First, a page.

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Mike McCulloch

 

Personal photograph uploaded by Mike McCulloch

Dr Mike McCulloch

  • Job title: Lecturer in Geomatics, School of Marine Science and Engineering (Faculty of Science & Environment)
  • Address: Room 111, Reynolds, Drake Circus,
    Plymouth, Devon, PL4 8AA
  • Telephone: +441752584967
  • Email: mike.mcculloch@plymouth.ac.uk


Role

Part-time lecturer in geomatics (the maths of positioning in space), with research interests in physics.

Author of Physics from the Edge

I have suggested a new cosmological model for inertial mass (called MiHsC) which predicts galaxy rotation without dark matter, & other anomalies seen in low acceleration environments. MiHsC predicts that inertia is controllable & a lab test of this is now being set up. The model also suggests a new, inertial, way to launch spacecraft & that the speed of light can be exceeded. There are articles about my work in New Scientist here, & in phys.org here here. My blog is: Physics from the Edge and I'm on twitter as @memcculloch. I am also working on a new quantum model for gravity, air-sea interaction and a new method of wave energy generation.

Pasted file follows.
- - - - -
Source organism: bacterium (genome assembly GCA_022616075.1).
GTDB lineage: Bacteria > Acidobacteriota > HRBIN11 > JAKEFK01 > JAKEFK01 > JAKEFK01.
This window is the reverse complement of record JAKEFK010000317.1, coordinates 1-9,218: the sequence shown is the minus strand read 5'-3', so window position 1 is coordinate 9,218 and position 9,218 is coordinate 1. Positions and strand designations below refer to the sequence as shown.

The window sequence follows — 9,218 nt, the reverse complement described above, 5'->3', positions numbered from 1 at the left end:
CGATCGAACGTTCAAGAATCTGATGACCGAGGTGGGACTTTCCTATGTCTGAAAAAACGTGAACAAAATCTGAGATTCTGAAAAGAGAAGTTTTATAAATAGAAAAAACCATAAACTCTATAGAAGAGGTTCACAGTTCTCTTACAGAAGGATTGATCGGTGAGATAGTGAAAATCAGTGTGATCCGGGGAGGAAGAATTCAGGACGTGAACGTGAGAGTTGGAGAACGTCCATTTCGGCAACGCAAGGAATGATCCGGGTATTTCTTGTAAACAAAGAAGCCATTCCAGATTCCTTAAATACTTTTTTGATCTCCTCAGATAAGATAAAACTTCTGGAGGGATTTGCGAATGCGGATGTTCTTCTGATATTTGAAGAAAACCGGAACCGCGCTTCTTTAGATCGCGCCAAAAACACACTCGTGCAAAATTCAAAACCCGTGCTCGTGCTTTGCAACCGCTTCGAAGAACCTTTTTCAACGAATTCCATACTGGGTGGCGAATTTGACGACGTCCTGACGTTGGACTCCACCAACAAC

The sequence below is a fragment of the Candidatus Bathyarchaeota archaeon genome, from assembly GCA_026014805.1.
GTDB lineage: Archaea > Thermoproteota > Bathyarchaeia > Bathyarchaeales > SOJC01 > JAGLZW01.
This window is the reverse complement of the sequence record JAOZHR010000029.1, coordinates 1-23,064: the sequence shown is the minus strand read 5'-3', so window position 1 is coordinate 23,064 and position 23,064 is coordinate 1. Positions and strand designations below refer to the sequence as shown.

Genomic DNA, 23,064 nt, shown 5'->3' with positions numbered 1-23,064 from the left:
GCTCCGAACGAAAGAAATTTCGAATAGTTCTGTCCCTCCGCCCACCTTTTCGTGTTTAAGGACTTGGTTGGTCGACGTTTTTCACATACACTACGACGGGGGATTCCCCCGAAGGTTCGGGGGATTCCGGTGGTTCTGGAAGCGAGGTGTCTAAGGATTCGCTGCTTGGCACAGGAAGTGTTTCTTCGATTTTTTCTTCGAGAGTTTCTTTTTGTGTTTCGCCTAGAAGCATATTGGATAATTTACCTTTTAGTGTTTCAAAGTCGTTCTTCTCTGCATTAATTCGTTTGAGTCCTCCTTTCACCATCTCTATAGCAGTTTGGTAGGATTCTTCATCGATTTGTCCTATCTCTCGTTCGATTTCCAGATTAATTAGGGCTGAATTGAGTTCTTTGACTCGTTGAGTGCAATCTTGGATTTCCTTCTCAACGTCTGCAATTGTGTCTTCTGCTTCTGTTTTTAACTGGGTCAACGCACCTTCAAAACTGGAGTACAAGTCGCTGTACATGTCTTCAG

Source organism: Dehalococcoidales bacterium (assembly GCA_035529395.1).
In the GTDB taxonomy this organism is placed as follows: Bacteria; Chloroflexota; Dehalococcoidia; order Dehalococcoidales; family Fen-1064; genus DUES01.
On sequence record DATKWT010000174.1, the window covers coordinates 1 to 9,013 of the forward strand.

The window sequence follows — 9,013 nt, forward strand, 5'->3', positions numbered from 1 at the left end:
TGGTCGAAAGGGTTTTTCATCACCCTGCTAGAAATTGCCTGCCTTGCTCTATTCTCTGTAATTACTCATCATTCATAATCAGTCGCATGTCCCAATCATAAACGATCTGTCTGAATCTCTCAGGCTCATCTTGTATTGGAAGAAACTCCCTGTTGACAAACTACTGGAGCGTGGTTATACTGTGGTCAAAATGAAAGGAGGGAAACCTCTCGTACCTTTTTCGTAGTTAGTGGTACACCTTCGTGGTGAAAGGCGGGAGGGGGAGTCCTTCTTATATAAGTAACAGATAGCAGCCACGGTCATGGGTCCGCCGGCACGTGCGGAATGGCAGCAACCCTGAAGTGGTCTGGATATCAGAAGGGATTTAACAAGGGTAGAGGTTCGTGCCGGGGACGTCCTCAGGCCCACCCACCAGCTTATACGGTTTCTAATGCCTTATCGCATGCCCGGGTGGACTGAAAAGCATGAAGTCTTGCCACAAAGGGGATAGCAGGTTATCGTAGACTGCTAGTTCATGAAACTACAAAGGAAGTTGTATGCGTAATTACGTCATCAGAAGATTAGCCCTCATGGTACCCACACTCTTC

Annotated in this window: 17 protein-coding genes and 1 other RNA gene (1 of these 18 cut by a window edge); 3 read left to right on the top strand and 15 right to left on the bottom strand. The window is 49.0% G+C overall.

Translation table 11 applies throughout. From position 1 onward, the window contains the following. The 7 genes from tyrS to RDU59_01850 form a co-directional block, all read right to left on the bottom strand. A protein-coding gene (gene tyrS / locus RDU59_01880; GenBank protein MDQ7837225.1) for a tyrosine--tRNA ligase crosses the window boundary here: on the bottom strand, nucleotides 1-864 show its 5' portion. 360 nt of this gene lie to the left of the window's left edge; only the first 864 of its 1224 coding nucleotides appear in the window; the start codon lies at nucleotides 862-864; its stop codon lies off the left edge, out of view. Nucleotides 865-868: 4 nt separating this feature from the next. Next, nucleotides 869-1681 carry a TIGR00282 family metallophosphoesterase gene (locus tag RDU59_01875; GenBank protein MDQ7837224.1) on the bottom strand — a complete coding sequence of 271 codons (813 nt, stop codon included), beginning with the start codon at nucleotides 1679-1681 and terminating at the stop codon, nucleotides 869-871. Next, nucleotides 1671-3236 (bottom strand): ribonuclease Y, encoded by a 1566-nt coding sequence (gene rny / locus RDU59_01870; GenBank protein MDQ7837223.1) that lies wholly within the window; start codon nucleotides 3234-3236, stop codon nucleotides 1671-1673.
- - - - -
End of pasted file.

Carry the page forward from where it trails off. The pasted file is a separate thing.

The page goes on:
Qualifications & background


1988-1991. BSc in Physics at the University of York, UK.

1992-1995. PhD in Physical Oceanography at the University of Liverpool, UK.

1995-1998. Post-doctoral work at the Universities of Liverpool & Strathclyde, UK.

1998-2008. Ocean Scientist at the Met Office in Bracknell, then in Exeter, UK.

2008-now.  Lecturer in Geomatics (positioning in space) at the University of Plymouth.

 

Professional membership

Member of the Institute of Physics.

Member of the British Interplanetary Society.

Member of the Lifeboat Foundation.

Fellow of the Higher Education Academy 


Teaching interests

Geodesy & positioning (IMS5105). I teach geodesy/gravity & satellite positioning (module leader).

Marine positioning (EOE2309). I teach satellite positioning using matrix algebra (module leader).

Climatology (EOE3304). Predicting the climate using maths (module leader).

Integrated digital systems (IMS5205). I teach the maths of satellite positioning.

Positioning and GIS (EOE2308). The parts on geodesy and reference frames.

Field & professional skills (EOE2301).  One lecture on programming in UNIX/LINUX. 


Research interests